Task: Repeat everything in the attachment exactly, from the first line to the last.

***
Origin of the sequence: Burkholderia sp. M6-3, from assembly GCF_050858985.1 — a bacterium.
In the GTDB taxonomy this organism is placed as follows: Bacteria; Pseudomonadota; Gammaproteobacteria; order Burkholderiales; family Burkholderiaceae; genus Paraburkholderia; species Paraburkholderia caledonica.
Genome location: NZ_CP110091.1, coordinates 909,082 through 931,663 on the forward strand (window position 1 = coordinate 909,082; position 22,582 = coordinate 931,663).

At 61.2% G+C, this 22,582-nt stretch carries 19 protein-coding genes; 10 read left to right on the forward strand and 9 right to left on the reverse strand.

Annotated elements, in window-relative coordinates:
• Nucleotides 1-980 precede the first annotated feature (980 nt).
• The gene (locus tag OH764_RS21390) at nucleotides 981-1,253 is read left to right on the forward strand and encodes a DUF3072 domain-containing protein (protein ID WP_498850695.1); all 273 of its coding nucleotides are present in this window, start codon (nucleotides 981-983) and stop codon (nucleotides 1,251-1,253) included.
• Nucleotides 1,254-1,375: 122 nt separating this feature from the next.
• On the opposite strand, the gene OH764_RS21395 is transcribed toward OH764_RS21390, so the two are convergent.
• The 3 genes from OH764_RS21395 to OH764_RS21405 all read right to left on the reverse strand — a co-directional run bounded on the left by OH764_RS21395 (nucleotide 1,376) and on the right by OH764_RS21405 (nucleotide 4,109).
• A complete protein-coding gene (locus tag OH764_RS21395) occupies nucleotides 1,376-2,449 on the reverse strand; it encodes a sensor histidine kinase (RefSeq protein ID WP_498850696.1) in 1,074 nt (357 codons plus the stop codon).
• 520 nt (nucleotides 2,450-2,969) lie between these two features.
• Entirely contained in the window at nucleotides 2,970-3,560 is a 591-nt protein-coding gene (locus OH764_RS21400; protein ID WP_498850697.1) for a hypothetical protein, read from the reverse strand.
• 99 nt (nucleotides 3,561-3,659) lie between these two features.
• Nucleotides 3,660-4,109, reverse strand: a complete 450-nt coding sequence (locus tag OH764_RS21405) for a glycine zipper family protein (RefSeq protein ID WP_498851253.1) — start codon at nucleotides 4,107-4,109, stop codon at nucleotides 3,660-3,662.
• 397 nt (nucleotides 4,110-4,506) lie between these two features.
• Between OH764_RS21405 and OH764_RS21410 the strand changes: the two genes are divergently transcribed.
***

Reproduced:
Origin of the sequence: Burkholderia sp. M6-3, from assembly GCF_050858985.1 — a bacterium.
In the GTDB taxonomy this organism is placed as follows: Bacteria; Pseudomonadota; Gammaproteobacteria; order Burkholderiales; family Burkholderiaceae; genus Paraburkholderia; species Paraburkholderia caledonica.
Genome location: NZ_CP110091.1, coordinates 909,082 through 931,663 on the forward strand (window position 1 = coordinate 909,082; position 22,582 = coordinate 931,663).

At 61.2% G+C, this 22,582-nt stretch carries 19 protein-coding genes; 10 read left to right on the forward strand and 9 right to left on the reverse strand.

Annotated elements, in window-relative coordinates:
• Nucleotides 1-980 precede the first annotated feature (980 nt).
• The gene (locus tag OH764_RS21390) at nucleotides 981-1,253 is read left to right on the forward strand and encodes a DUF3072 domain-containing protein (protein ID WP_498850695.1); all 273 of its coding nucleotides are present in this window, start codon (nucleotides 981-983) and stop codon (nucleotides 1,251-1,253) included.
• Nucleotides 1,254-1,375: 122 nt separating this feature from the next.
• On the opposite strand, the gene OH764_RS21395 is transcribed toward OH764_RS21390, so the two are convergent.
• The 3 genes from OH764_RS21395 to OH764_RS21405 all read right to left on the reverse strand — a co-directional run bounded on the left by OH764_RS21395 (nucleotide 1,376) and on the right by OH764_RS21405 (nucleotide 4,109).
• A complete protein-coding gene (locus tag OH764_RS21395) occupies nucleotides 1,376-2,449 on the reverse strand; it encodes a sensor histidine kinase (RefSeq protein ID WP_498850696.1) in 1,074 nt (357 codons plus the stop codon).
• 520 nt (nucleotides 2,450-2,969) lie between these two features.
• Entirely contained in the window at nucleotides 2,970-3,560 is a 591-nt protein-coding gene (locus OH764_RS21400; protein ID WP_498850697.1) for a hypothetical protein, read from the reverse strand.
• 99 nt (nucleotides 3,561-3,659) lie between these two features.
• Nucleotides 3,660-4,109, reverse strand: a complete 450-nt coding sequence (locus tag OH764_RS21405) for a glycine zipper family protein (RefSeq protein ID WP_498851253.1) — start codon at nucleotides 4,107-4,109, stop codon at nucleotides 3,660-3,662.
• 397 nt (nucleotides 4,110-4,506) lie between these two features.
• Between OH764_RS21405 and OH764_RS21410 the strand changes: the two genes are divergently transcribed.